Review: Summer Hours, Olivier Assayas

“What I wanted to do was to capture the facade of the kaleidoscope of reality”

– Olivier Assayas, Berlin 2011

“In Time creative and destructive Proust discovers himself as an artist: “I understand the meaning of death, of love, and vocation, of the joys of the spirit and utility of pain.” Allusion has been made to his contempt for the literature that “describes,” for the realists and naturalists worshiping the offal of experience, prostrate before the epidermis and the swift epilepsy, and content to transcribe the surface, the façade, behind which the Idea is prisoner.”

-Samuel Beckett, Proust


L'heure d'été, Summer Hours, Olivier Assayas

A garden meal.

Summer Hours revolves around the death, or rather the inheritance that is sole legacy of death of aging matron Hélène Berthier (Edith Scob) who has devoted her entire life to carrying the torch of her uncle’s Paul artistic legacy (did they fuck? did they not fuck? mystery of mysteries for all Hélène’s children).

When Hélène unexpectedly ‘passes away’, the grandest dilemma of the inheritors (not children) is how to divvy up the spoils (Odilon Redon, Camille Corot, etc.), and whether the weight of the past (and the antique furniture that is their inheritance) is worth carrying. Thankfully, after all the trials, travails and tribulations, a solution will be found thanks to the French state’s generosity, conceding the Berthiers a tax discount for the donation of their inheritance to the national patrimony.

Summer Hours proposes an immersion into the ‘problems’ of a family of ultra-wealthy, ultra-bourgeois for which we are to have the grandest of sympathies, (because after all, they are the bearers of an artistic heritage) whose involvement in art approaches them as near to aristocracy as one can reach today, and to cheer them on as they cajole ministers into offering them tax discounts. As each inheritor struggles with how to deal with their portion of the past’s heavy burden, we witness each family member’s conflicting ‘concerns,’ ‘interests,’ and ‘troubles’ which of course only stem from their natural and most realistic human goodness. Thankfully, we are provided enough aural and visual syrup to help this improbable mass slide down our optical canals – with luminous airy ambiences, gliding cameras, light shining through the waving branches, the tinkle of children’s laughter, and the glory of pristine museum masterpieces (placed in a realistic setting).

Yet Summer Hours is not entirely without argument – borrowing its Bracquemond vases (a charitable gift for the loyal maid) or Majorelle desk (see it live in the Musée d’Orsay this week! Tickets here!) from the Museum, Summer Hours romanticizes an idea of the “re-personalization” of art, in which art should be “moved out of the museums and back into people’s houses.”  The question the film too conveniently forgets to ask is: whose houses?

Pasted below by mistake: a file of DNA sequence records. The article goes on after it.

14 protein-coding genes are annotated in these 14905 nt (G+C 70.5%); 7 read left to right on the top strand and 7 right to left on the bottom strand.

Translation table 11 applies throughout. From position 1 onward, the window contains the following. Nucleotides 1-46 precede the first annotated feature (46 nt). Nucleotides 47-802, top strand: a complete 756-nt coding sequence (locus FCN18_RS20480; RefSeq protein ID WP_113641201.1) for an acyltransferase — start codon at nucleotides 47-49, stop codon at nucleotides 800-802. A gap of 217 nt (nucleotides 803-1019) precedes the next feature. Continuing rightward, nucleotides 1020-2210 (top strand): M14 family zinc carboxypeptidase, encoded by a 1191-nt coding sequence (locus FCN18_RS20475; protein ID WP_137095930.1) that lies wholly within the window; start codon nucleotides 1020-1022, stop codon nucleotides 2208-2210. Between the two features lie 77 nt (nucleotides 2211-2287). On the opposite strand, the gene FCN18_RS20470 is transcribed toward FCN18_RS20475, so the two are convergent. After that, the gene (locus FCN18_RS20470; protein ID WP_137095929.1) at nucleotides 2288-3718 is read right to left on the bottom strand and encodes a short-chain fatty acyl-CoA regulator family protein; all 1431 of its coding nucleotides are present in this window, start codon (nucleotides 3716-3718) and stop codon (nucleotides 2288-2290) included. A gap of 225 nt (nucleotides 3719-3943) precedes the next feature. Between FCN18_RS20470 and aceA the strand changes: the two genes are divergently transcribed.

To which there is only one answer – art will belong only those who can afford to acquire it. In a world in which a painting sells for $120 million[1] and in which no wealthy baron or Hollywood star is without an art consultant[2], the possession of art objects has become one of the primary requirements for propulsion into the tight meritocratic circles of the ultra-wealthy. Rather than undoing the museumification of artistic values as it purportedly intends, Summer Hours spreads the corrupt museum values into the private sphere, with the pretense of reprivatizing the values of power (the museum objects), in fact only affirming the hold of museum values in the lives of the most privileged who are to benefit most from the relation of power in a smarmy sentimentalized glorification of the past.

After the Berthier family sells off their estate (tax free!), they have time to display for us less happy folks their great joy one final celebration in a sunny, wondrous affirmation of life (children frolicking in the sun-speckled garden, delicate gliding steadicam, Fragonard sentimentality) affirming the glory of youth as its philosophical foundation (teens passing around a joint, kids bouncing a ball off the bare walls), all superficial imagery making the single argument of positivist progress.

Summer Hours’ cinematic glaze is laid heavily upon the surface of its imagery to conceal the narrative motivation upon which the film revolves, namely death, forgetting that without death there can be no art. Ultimately, though, Summer Hours despite being a museum-sponsored middlebrow middle-class mouthpiece does present us a certain truth of the European world which it (too?) realistically portrays – the truth of representation of its deathless aesthetic, of a world in which no one shits and no one dies, they only powder their noses before passing away.

Olivier Assayas Summer Hours Furniture

All of this insanely valuable furniture! Whatever shall we do?

[1] Munch’s Scream is the most valuable sale of a single painting in history.

[2] Juliette Binoche who here plays Hélène’s daughter turns up in Cronenberg’s far more critical Cosmopolis as one of these very consultants.


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